Challenges for Northern Agriculture

end hunger

Food is a fundamental right no matter where someone lives.

The Canadian North has been suffering from a food security crisis and it has been proposed that one of the solutions to this will be the development of northern agriculture in remote, northern communities. However, these communities face unique climatic and economic challenges that make many conventional methods of agricultural production unfeasible. Specifically, they have unusually large heating requirements, very low ambient light levels in the winter, limited space and a high cost of electricity and transportation. As well, the small size of these communities implies that any agricultural method will need to be fully scalable and adaptable to a variety of uses in order to meet their diverse nutritional needs. Therefore, any food production system that is used in the circumpolar north will need to take these challenges into account before they will be able to offer an effective solution that is capable of supporting year-round agriculture.

One agricultural method that is capable of addressing many of these challenge is Controlled Environment Agriculture (CEA) and indoor farming. Many of these systems are deployed in containers to reduce heat loss and rely on artificial lights to promote productivity and vertical grow units to conserve space. There are a number of recently commercialized systems that are capable of sustaining productivity but most of them suffer from many or all of the following problems:

  • Fixation on plant production: Almost all CEA systems that have been proposed or developed are only capable of producing plants. There is a high market demand for other agricultural products such as meat and eggs that has not been addressed by developments in the CEA industry.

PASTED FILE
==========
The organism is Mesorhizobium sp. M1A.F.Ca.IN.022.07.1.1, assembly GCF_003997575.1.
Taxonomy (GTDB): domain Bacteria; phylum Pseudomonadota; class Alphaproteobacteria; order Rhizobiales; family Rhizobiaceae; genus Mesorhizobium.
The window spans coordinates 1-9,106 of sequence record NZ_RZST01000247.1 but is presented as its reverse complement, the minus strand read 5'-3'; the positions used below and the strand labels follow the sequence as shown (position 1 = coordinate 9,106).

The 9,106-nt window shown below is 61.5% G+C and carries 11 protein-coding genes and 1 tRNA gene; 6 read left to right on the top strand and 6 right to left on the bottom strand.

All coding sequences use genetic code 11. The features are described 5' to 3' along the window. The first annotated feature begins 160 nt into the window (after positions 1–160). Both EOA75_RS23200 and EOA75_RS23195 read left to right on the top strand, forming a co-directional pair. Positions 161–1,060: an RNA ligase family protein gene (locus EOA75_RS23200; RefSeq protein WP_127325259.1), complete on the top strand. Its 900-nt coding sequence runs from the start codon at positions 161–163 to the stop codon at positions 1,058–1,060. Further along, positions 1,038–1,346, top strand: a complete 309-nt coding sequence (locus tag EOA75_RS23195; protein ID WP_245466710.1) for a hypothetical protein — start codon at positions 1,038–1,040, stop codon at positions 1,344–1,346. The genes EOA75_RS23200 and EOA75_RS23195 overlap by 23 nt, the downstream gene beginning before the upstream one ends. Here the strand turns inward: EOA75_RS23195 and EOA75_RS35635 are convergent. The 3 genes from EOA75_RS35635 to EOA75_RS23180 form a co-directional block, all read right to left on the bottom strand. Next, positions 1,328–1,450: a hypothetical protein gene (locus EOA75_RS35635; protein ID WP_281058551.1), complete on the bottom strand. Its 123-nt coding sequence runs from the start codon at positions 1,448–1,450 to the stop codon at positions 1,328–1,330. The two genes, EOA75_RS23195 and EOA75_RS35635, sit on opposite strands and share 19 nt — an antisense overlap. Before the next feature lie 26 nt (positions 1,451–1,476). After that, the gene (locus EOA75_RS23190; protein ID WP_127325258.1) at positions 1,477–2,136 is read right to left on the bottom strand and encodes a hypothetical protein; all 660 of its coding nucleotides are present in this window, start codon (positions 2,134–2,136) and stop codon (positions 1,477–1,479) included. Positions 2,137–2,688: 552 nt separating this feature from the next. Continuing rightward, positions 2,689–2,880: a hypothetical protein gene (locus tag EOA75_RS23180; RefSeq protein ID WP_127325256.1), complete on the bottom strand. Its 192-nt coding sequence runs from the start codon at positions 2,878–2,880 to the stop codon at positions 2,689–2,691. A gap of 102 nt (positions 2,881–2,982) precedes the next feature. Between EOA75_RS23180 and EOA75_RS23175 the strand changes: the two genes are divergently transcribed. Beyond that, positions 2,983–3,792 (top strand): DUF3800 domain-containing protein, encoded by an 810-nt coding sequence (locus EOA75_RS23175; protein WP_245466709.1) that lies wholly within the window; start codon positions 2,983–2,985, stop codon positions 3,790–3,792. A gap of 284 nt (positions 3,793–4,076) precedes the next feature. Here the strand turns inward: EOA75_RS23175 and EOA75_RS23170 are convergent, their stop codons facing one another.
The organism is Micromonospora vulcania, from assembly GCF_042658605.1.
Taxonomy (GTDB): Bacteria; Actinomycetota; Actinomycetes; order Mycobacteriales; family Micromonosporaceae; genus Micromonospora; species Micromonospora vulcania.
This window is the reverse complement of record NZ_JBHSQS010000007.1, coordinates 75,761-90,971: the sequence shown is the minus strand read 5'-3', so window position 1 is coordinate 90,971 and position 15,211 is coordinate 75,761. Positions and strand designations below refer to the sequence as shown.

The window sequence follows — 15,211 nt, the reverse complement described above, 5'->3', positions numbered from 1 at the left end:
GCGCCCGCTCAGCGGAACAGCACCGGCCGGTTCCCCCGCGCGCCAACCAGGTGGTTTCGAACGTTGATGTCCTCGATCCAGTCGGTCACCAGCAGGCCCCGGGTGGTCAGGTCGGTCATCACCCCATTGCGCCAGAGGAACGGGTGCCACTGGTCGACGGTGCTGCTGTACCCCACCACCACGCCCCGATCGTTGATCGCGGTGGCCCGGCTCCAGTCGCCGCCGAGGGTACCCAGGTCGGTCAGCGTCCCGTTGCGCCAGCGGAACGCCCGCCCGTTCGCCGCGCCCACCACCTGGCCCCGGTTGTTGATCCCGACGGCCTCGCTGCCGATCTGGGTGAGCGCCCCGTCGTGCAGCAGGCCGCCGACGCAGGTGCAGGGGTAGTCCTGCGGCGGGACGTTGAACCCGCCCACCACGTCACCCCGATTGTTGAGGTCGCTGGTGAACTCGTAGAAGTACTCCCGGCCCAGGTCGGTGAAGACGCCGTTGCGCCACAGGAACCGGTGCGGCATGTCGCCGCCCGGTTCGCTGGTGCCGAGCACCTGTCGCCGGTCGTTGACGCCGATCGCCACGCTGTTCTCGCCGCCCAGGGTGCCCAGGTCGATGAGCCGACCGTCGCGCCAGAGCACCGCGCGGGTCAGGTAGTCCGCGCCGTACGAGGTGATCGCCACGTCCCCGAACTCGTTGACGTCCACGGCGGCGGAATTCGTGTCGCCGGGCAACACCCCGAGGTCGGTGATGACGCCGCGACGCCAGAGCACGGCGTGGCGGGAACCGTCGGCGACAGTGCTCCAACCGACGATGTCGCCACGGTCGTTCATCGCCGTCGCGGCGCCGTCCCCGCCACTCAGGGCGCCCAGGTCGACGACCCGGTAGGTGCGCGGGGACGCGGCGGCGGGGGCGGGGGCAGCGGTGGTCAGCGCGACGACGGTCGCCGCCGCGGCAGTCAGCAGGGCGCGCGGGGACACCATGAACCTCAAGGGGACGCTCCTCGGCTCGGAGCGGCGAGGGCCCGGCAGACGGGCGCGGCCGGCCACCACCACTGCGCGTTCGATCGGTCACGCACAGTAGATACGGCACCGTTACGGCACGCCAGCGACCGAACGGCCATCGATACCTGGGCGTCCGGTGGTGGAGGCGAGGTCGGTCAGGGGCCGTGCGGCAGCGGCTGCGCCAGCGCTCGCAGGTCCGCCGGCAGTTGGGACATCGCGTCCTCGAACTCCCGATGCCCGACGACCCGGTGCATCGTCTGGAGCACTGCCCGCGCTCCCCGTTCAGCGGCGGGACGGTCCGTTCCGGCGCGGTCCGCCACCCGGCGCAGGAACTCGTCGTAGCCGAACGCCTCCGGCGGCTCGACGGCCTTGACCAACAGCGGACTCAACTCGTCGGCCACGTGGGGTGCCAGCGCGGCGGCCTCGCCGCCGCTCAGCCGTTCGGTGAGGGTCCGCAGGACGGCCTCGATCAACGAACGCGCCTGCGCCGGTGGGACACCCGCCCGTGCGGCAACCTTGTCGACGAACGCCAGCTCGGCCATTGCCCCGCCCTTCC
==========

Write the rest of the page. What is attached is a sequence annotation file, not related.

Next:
• Inflexible production system limited to leafy greens: The prolific use of LED lighting systems with limited space for plant height has restricted these systems to the production of leafy greens and only a few types of fruiting vegetables.
  • High energy costs and a reliance on electricity from diesel generators: Most CEA systems proposed for the north have a very high consumption of electricity due to the need to deploy large LED lighting systems and to keep the grow units warm during the cold winter months. In areas where the average cost per kilowatt hour is $0.43, this is not financially sustainable and in communities that must utilize diesel generators, this is not ecologically sustainable.
  • High nutrient costs: All of these systems need to rely exclusively on the resupply of nutrients and other supplies from southern distributors. This is expensive and introduces an element of risk in areas where transportation networks are often unreliable.
  • Complex control systems and inadequate data analytics: New growers will require control systems that are very easy to operate while having access to real-time data analytics to allow them to make valid production decisions and to evaluate the effectiveness of their business and their ability to meet the needs of their respective communities.
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Climate change is jeopardising many conventional transportation systems throughout the North.